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Analysis: As restrictive voting bills multiply, GOP signals it won't bow to corporate pressure

April 4, 2021. Summarized by summa-bot.

Compression ratio: 26%. 2 min read.

ATLANTA, GA - MARCH 08: Demonstrators stand outside of the Capitol building in opposition to House Bill 531 on March 8, 2021 in Atlanta, Georgia. HB531 will restrict early voting hours, remove drop boxes, and require the use of a government ID when voting by mail. (Photo by Megan Varner/Getty Images)

As the backlash to Georgia's restrictive voting law intensified last week with big corporations like Delta and Coca-Cola criticizing the law and Major League Baseball announcing it was moving the All-Star Game out of Atlanta, the politics of threats and counter threats became so fierce that it was difficult to determine whether the corporate moves were having their intended effect.

(CNN)As the backlash to Georgia's restrictive voting law intensified last week with big corporations like Delta and Coca-Cola criticizing the law and Major League Baseball announcing it was moving the All-Star Game out of Atlanta, the politics of threats and counter threats became so fierce that it was difficult to determine whether the corporate moves were having their intended effect.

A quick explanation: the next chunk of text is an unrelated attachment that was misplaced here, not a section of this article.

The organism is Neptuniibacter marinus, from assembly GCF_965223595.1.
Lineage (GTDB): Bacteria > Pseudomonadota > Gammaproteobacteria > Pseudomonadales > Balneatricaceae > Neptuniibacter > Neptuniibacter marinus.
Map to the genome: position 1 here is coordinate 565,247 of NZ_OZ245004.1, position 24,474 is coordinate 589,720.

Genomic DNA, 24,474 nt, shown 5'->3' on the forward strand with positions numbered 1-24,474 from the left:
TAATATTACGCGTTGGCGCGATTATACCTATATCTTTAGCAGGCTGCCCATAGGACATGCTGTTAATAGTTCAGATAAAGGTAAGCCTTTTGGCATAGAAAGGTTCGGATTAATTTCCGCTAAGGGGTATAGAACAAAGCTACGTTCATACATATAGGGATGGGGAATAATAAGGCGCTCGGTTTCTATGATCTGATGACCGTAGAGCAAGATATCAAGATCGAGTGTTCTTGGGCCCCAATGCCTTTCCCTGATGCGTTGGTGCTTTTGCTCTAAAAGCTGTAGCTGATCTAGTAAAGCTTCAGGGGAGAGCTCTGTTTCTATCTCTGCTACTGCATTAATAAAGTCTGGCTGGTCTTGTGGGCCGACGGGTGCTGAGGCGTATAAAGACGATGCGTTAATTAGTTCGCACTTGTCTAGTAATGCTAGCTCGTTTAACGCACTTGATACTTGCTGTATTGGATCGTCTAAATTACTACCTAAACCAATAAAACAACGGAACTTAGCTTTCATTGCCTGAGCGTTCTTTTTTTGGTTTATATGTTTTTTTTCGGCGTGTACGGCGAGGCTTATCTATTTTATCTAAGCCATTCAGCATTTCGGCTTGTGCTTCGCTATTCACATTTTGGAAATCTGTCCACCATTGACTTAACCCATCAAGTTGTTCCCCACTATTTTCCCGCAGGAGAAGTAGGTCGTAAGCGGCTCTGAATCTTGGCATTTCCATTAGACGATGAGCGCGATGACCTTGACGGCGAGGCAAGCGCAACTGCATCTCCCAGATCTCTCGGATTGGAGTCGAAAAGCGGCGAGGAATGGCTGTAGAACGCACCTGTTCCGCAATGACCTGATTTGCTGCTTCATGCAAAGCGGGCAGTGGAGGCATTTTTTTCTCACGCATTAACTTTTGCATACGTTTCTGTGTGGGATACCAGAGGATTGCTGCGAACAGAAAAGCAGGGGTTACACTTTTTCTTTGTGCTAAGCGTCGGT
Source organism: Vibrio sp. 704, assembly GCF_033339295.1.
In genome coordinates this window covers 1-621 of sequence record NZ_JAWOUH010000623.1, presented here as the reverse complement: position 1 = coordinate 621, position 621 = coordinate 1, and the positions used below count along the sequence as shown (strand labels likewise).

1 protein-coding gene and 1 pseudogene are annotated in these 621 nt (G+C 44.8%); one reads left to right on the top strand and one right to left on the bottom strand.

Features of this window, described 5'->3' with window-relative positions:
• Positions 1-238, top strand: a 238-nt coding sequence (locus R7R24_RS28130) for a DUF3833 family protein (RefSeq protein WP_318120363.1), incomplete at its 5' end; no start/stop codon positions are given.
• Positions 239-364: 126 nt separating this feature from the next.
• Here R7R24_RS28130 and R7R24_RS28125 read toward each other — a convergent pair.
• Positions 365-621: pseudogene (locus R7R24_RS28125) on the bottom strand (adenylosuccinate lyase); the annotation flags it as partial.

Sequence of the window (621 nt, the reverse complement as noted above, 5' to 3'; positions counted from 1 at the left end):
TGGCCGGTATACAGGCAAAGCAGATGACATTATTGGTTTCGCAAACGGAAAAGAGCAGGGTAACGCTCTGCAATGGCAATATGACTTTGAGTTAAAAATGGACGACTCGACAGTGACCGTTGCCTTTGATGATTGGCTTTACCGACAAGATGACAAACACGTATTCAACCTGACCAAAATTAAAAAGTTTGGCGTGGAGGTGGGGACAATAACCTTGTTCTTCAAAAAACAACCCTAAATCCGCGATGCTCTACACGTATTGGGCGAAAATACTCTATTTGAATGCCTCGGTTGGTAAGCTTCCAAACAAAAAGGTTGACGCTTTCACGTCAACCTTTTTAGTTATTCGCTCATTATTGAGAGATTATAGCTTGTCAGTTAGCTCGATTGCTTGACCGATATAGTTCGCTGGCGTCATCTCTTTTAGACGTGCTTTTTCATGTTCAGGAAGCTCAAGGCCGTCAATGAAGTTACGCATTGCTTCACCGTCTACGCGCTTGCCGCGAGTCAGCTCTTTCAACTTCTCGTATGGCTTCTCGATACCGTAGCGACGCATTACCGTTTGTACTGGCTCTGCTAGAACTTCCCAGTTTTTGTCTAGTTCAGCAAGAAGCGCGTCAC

The newfound alliance of corporations and Democrats fighting to protect access to the vote sent a first warning shot to Republican-controlled legislatures around the country that there may be real economic consequences if they continue to pursue restrictive voting legislation under the false pretense of rooting out widespread voter fraud, which simply did not exist in the 2020 election despite former President Donald Trump's efforts to gaslight the American people.

Fighting these proposals at the local levels is the most realistic shot for advocates of voting rights right now since Democrats don't have enough votes in the US Senate to pass legislation like the "For the People Act," which would override many of the restrictive provisions in the new Georgia law and others like it.

But with many other bills curtailing voting rights barreling through GOP-controlled state legislatures around the country, it is not yet clear whether the backlash to the Georgia law, which is known as the "Election Integrity Act of 2021," will actually serve as a deterrent.

Facing the loss of jobs and state revenues that are the inevitable price of the MLB moving the All-Star Game, Democrats like Stacey Abrams, the voting rights activist and former candidate for governor, and Georgia Sen. Raphael Warnock found themselves in an uncomfortable position where they praised the stance against voter suppression that some major corporations are taking, but also urged businesses, athletes and entertainers to "stay and fight," as Abrams put it, without creating economic havoc for the state's voters.

In an impressive display of hubris -- given that he signed the Georgia voting law creating the economic backlash -- the state's Republican Gov. Brian Kemp argued Saturday at a news conference that Democratic criticism of the voting law had cost "hard-working Georgians" a paycheck.

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